June 3, 2013
Study Brings Artificial Livers One Step Closer To Reality
redOrbit staff & Wire Reports — Your Universe Online
While the liver´s ability to regenerate itself has yet to be successfully harnessed to create artificial liver tissue for use in transplants, a team of researchers believe they are a step closer to overcoming the obstacles keeping this medical breakthrough from becoming a reality.
Ordinarily, mature liver cells (also known as hepatocytes) lose their normal function rapidly when they are removed from the body. Now, scientists from the Massachusetts Institute of Technology (MIT), the Broad Institute, Harvard Medical School and the University of Wisconsin have pinpointed a dozen chemical compounds which can help those cells not only continue functionally normally, but also produce new tissue when grown in laboratory dishes.
According to the study authors, liver cells grown in this manner could help researchers develop engineered tissues capable of treating many of the hundreds of millions of people suffering from hepatitis C and other chronic liver conditions. Their findings are detailed in Sunday´s edition of the journal Nature Chemical Biology.
MIT Health Sciences and Technology and Electrical Engineering and Computer Science Professor Sangeeta Bhatia, one of the experts behind the study, had previously developed a method that allowed liver cells to maintain their normal function outside of the body by intermingling them with mouse fibroblast cells.
For this study, Bhatia and her colleagues adapted that system so that the liver cells could grow in layers with those fibroblast cells inside the small depressions of a lab dish. By doing so, the researchers were able to perform large-scale and rapid studies to determine how more than 12,000 different chemicals could affect the growth and function of the liver tissue.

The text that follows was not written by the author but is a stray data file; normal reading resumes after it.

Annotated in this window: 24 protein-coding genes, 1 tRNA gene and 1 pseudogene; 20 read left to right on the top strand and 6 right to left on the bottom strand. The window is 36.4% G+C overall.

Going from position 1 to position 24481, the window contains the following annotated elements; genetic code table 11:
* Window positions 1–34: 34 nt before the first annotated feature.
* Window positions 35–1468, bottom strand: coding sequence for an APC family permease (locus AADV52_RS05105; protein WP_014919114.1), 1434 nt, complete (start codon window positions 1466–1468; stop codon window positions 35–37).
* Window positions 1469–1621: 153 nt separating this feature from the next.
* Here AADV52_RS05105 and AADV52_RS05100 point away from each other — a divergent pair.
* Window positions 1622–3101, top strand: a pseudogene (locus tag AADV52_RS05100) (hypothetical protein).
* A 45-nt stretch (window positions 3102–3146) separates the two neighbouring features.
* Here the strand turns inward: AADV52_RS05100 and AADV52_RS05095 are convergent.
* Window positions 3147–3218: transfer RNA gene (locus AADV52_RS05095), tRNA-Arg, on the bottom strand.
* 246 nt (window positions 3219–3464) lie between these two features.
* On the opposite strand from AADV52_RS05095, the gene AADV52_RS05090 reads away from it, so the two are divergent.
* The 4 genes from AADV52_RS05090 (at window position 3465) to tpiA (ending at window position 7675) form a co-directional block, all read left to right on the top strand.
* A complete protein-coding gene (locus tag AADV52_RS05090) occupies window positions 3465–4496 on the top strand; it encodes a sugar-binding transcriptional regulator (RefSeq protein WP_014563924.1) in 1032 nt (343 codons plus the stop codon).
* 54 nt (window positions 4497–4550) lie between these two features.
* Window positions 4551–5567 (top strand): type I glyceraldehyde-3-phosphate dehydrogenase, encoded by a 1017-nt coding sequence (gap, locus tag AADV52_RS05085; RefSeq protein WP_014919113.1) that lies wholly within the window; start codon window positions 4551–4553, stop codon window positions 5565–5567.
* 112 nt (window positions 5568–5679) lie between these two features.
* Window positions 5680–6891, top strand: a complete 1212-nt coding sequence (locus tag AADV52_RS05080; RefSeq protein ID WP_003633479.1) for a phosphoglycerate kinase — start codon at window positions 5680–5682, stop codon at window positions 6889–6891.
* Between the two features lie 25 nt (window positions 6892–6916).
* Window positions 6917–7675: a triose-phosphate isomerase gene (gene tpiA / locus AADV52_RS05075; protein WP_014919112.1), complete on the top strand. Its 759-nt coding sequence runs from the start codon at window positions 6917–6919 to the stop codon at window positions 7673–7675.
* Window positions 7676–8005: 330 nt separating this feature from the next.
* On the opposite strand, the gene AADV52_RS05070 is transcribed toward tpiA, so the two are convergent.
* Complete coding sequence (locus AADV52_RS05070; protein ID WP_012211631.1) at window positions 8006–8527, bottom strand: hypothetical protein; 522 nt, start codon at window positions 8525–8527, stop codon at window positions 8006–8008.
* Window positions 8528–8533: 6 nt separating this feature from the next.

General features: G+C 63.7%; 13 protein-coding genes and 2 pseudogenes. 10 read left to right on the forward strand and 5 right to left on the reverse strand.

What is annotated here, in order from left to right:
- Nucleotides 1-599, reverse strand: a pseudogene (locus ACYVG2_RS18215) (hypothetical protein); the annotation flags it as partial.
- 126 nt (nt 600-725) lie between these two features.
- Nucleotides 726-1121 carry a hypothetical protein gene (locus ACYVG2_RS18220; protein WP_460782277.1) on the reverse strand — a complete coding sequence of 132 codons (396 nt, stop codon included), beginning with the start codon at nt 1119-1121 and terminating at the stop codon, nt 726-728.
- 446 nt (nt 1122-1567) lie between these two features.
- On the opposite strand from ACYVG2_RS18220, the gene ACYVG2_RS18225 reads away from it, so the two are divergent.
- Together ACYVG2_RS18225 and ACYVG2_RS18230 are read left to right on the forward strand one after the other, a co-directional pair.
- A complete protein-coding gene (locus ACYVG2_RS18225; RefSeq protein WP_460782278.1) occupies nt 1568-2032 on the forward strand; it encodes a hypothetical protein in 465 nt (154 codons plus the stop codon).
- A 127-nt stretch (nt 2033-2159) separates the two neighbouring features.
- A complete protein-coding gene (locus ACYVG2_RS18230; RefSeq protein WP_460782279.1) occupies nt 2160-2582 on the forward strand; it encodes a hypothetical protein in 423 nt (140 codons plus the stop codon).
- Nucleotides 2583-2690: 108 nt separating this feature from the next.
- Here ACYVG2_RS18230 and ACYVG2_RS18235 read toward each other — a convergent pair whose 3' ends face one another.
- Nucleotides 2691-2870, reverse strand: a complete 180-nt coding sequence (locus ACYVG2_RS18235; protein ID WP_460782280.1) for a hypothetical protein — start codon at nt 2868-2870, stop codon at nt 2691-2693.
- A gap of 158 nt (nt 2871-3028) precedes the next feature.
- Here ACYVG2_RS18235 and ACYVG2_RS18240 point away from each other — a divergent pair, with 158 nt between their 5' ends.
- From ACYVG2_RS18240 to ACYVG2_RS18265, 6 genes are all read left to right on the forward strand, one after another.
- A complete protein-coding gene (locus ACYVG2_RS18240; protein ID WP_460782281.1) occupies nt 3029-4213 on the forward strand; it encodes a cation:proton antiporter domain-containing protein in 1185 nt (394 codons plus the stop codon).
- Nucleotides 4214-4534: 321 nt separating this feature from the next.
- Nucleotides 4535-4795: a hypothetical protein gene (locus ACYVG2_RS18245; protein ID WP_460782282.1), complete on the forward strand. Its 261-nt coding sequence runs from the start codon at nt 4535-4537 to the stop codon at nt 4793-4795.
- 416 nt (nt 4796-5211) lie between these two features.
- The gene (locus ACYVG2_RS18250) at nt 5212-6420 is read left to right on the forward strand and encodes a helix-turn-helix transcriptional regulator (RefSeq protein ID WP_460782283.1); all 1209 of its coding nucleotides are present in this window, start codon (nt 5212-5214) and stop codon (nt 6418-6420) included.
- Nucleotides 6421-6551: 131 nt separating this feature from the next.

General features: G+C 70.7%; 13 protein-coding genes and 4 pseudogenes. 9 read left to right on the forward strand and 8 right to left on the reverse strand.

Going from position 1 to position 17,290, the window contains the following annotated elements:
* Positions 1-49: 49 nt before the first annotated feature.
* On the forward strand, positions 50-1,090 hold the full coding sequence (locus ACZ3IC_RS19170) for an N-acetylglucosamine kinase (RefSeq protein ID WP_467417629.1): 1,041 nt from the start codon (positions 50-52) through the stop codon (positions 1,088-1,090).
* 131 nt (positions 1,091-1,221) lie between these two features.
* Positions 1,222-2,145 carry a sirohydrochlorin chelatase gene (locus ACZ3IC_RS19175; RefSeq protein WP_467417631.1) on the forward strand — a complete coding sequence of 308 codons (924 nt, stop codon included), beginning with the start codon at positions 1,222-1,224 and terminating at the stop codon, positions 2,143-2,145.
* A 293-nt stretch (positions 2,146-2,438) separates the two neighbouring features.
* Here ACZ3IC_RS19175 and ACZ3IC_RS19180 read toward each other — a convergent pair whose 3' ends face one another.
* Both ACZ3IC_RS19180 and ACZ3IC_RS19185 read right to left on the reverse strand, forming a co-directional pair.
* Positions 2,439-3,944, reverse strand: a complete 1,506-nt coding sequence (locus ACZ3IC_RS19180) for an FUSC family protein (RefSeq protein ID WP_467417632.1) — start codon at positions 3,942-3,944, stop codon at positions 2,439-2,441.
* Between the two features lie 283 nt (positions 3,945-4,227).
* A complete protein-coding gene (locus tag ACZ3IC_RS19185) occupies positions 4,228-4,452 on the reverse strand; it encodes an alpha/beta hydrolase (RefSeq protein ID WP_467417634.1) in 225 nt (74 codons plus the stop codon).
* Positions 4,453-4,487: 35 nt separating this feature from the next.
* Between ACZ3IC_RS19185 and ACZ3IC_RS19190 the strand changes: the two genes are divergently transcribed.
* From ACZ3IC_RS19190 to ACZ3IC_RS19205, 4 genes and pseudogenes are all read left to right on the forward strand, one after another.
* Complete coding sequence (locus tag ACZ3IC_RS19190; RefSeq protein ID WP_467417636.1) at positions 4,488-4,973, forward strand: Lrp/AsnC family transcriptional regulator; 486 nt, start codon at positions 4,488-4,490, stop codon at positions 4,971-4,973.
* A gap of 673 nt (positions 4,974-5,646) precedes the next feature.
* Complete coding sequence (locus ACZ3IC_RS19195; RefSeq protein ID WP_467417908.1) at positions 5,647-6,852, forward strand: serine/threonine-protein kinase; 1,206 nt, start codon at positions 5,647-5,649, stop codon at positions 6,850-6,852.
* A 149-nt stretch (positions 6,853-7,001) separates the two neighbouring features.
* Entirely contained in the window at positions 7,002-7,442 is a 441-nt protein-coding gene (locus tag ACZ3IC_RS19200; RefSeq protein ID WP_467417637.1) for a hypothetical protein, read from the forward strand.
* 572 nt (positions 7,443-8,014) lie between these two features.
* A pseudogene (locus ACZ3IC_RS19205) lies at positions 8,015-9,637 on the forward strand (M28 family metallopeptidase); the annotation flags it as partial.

The liver, the investigators said, has approximately 500 different functions across four broad categories — drug detoxification, energy metabolism, protein synthesis and bile production. The researchers measured the expression levels of 83 liver enzymes representative of the most difficult to maintain functions.
“After screening thousands of liver cells from eight different tissue donors, the researchers identified 12 compounds that helped the cells maintain those functions, promoted liver cell division, or both,” the researchers explained. “Two of those compounds seemed to work especially well in cells from younger donors, so the researchers“¦ also tested them in liver cells generated from induced pluripotent stem cells (iPSCs).”
“Scientists have tried to create hepatocytes from iPSCs before, but such cells don't usually reach a fully mature state. However, when treated with those two compounds, the cells matured more completely,” they added. “Bhatia and her team wonder whether these compounds might launch a universal maturation program that could influence other types of cells as well. Other researchers are now testing them in a variety of cell types generated from iPSCs.”
Bhatia´s team plans to conduct future studies in which they plan to embed treated liver cells on polymer tissue scaffolds. They will then implant those cells in mice to test whether or not they could function as replacement liver tissues. Furthermore, the researchers are considering developing the compounds as medications that would allow a patient´s own liver tissue to regenerate.